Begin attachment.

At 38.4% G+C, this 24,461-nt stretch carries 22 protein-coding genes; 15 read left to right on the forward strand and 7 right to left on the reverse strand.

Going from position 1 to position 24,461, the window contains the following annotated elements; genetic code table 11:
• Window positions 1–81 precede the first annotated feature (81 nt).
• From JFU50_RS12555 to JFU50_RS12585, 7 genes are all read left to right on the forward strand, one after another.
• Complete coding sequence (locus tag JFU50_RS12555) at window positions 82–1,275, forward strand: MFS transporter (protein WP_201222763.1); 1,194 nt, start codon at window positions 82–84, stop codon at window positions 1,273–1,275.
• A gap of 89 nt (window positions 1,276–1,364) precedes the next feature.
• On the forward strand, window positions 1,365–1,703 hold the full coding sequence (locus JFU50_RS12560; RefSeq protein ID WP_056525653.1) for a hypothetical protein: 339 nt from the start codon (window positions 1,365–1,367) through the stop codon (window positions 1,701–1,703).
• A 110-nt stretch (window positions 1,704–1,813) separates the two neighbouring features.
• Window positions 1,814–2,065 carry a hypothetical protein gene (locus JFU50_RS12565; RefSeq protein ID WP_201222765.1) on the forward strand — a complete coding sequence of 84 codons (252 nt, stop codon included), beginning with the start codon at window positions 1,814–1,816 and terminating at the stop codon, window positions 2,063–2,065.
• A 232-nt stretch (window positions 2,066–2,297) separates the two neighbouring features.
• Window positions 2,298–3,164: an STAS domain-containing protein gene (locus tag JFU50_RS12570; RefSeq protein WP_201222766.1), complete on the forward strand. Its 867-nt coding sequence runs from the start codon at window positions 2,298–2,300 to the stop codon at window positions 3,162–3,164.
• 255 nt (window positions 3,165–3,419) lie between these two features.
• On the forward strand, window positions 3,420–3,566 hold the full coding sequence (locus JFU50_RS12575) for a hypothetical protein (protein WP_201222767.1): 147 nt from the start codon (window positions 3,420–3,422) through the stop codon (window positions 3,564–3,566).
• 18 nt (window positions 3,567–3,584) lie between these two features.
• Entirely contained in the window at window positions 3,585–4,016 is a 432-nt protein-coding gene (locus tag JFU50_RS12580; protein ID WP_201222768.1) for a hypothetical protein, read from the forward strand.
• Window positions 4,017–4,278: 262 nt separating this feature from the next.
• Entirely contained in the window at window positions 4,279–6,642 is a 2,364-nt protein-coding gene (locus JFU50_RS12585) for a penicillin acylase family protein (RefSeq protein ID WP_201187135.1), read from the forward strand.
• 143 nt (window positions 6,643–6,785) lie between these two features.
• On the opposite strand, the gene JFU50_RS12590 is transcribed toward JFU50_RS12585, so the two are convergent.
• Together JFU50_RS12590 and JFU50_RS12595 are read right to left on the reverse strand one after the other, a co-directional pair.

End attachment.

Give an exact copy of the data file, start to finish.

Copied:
At 38.4% G+C, this 24,461-nt stretch carries 22 protein-coding genes; 15 read left to right on the forward strand and 7 right to left on the reverse strand.

Going from position 1 to position 24,461, the window contains the following annotated elements; genetic code table 11:
• Window positions 1–81 precede the first annotated feature (81 nt).
• From JFU50_RS12555 to JFU50_RS12585, 7 genes are all read left to right on the forward strand, one after another.
• Complete coding sequence (locus tag JFU50_RS12555) at window positions 82–1,275, forward strand: MFS transporter (protein WP_201222763.1); 1,194 nt, start codon at window positions 82–84, stop codon at window positions 1,273–1,275.
• A gap of 89 nt (window positions 1,276–1,364) precedes the next feature.
• On the forward strand, window positions 1,365–1,703 hold the full coding sequence (locus JFU50_RS12560; RefSeq protein ID WP_056525653.1) for a hypothetical protein: 339 nt from the start codon (window positions 1,365–1,367) through the stop codon (window positions 1,701–1,703).
• A 110-nt stretch (window positions 1,704–1,813) separates the two neighbouring features.
• Window positions 1,814–2,065 carry a hypothetical protein gene (locus JFU50_RS12565; RefSeq protein ID WP_201222765.1) on the forward strand — a complete coding sequence of 84 codons (252 nt, stop codon included), beginning with the start codon at window positions 1,814–1,816 and terminating at the stop codon, window positions 2,063–2,065.
• A 232-nt stretch (window positions 2,066–2,297) separates the two neighbouring features.
• Window positions 2,298–3,164: an STAS domain-containing protein gene (locus tag JFU50_RS12570; RefSeq protein WP_201222766.1), complete on the forward strand. Its 867-nt coding sequence runs from the start codon at window positions 2,298–2,300 to the stop codon at window positions 3,162–3,164.
• 255 nt (window positions 3,165–3,419) lie between these two features.
• On the forward strand, window positions 3,420–3,566 hold the full coding sequence (locus JFU50_RS12575) for a hypothetical protein (protein WP_201222767.1): 147 nt from the start codon (window positions 3,420–3,422) through the stop codon (window positions 3,564–3,566).
• 18 nt (window positions 3,567–3,584) lie between these two features.
• Entirely contained in the window at window positions 3,585–4,016 is a 432-nt protein-coding gene (locus tag JFU50_RS12580; protein ID WP_201222768.1) for a hypothetical protein, read from the forward strand.
• Window positions 4,017–4,278: 262 nt separating this feature from the next.
• Entirely contained in the window at window positions 4,279–6,642 is a 2,364-nt protein-coding gene (locus JFU50_RS12585) for a penicillin acylase family protein (RefSeq protein ID WP_201187135.1), read from the forward strand.
• 143 nt (window positions 6,643–6,785) lie between these two features.
• On the opposite strand, the gene JFU50_RS12590 is transcribed toward JFU50_RS12585, so the two are convergent.
• Together JFU50_RS12590 and JFU50_RS12595 are read right to left on the reverse strand one after the other, a co-directional pair.